The Show: Monday Motivation #32

I’ve spent the past 2 Saturdays in the company of young actors (as my son has been accepted into the Rainbow Company, a very well-known and respected youth acting troupe). I watched the kids and young adults interact, even watching some of them audition.

It brought to mind the way we so often act in our lives – not act as in behave but act as in how we cast ourselves in a specific role and then  work to fill it – even if it means learning scripts and becoming something that isn’t quite genuine.

Momma taught us about being polite, cordial, and proper; I think that certainly those things have a place in new relationships as we get to know someone.

But where does that “cordial me” break away and  my authentic self get revealed? When can I stop being “appropriate” and start being all of my authentic self?  If life were an equalizer, when can I begin to adjust the treble and drop the bass to reveal more of my true self?

Adjust the treble and drop the fake, just be yourself

Adjust the treble and drop the fake, just be yourself

Sitting there watching these kids interact, I was delighted and amazed to see them willing to be their authentic selves within minutes of meeting each other.  I thought “oh, to be young again;” and then I realized what I was thinking about: I wanted to be young again so that I could trust like that – so that I could be my authentic self with others and not worry so much about their acceptance.

Good news!

I need not be young to have those qualities.  I only need to be deliberate.  It reminds me of the time my bestie laughed herself silly and razzed me saying “dance, Monkey, dance” when the boss wouldn’t allow anyone else to brief all the big wigs that came to our base in Iraq.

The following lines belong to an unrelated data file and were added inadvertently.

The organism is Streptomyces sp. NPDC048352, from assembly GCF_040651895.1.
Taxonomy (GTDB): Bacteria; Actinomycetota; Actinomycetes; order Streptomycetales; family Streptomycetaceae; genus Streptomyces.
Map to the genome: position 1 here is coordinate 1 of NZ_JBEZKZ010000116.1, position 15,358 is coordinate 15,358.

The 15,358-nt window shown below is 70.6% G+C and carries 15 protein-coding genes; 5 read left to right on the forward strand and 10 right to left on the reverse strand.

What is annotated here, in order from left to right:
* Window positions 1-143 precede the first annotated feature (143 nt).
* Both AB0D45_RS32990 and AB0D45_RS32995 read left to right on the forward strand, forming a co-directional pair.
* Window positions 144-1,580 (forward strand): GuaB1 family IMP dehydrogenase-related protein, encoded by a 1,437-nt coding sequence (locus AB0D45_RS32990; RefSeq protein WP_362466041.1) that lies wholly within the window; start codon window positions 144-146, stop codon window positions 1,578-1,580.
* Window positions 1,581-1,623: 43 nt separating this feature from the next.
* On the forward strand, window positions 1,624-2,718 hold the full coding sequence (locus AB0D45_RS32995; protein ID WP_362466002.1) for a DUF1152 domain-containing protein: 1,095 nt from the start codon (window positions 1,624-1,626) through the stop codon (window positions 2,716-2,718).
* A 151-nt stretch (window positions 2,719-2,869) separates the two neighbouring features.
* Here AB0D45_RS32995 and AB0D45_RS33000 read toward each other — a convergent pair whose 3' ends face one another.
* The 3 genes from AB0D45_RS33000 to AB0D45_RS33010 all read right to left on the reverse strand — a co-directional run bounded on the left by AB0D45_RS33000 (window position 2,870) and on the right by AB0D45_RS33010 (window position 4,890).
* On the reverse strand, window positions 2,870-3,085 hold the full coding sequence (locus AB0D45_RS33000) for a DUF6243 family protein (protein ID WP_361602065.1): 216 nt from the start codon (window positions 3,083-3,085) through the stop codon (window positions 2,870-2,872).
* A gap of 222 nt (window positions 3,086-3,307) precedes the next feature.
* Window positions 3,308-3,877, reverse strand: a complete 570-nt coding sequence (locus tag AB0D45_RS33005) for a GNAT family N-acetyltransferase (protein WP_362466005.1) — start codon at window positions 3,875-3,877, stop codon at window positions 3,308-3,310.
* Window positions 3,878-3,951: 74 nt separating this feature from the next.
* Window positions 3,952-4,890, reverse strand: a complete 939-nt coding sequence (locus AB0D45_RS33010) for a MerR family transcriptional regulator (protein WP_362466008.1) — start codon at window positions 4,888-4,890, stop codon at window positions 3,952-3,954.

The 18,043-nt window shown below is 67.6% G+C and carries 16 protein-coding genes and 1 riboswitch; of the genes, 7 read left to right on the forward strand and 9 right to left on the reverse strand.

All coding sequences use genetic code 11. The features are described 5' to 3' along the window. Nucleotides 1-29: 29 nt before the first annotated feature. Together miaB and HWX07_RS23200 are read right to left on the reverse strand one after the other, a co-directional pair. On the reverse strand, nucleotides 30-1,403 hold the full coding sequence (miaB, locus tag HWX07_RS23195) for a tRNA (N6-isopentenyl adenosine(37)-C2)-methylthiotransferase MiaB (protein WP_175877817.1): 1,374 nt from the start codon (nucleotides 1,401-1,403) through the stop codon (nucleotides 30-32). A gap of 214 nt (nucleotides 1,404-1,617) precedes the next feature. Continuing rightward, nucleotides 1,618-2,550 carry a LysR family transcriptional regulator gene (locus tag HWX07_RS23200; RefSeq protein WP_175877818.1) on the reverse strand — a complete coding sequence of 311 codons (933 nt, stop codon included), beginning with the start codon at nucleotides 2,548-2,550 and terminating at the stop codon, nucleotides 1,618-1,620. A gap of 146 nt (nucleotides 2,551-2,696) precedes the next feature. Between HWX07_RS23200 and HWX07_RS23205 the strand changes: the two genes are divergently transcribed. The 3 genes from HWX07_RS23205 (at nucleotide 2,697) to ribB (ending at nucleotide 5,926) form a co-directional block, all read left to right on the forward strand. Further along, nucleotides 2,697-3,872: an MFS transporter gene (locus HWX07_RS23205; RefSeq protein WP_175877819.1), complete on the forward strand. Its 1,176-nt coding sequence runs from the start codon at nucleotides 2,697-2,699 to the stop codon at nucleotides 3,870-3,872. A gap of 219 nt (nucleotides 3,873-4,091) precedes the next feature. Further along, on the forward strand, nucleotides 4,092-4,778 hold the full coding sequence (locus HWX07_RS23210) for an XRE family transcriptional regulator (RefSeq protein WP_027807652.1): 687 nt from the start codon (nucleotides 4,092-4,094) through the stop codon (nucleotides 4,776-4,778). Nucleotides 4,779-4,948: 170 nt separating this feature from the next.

When the lights are on, I sure do know how to play the part of entertainer…

But when is it my time to be just me?  When do the stage lights come down so the actress can become the woman again?

When do the lights come down so the actor can become the person again?

When do the lights come down so the actor can become the person again?

I’m thinking about that as I press into my son’s first week in high school.  I wonder how many days the freshmen will spend getting their “shine on” and when they will feel at home simply being themselves.

This Monday’s motivation comes with a ticket, a ticket to authenticity. It’s a great show, playing every night – and there are no bad seats in the entire house! I hope you will join me there. 🙂

Ticket to Authenticity

Ticket to Authenticity

What gives you “stage fright” in social situations? Please comment below in answer to that question or any other thoughts and feelings about “acting” versus “keeping it real.”

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Finding cool new things each day to love about me & those around me. Everyone is peacock beautiful. Celebrate it!

4 responses to “The Show: Monday Motivation #32”

  1. misssrobin says :

    What a great reminder to be our true selves. I love that you found the lesson in your son’s experience. Way to pay attention!

    I think allowing our true selves to shine often has a lot to do with how our true selves have been received in the past. It can take a lifetime to be authentic with someone after they have rejected our true self with harshness. Many things to think about. Thank you.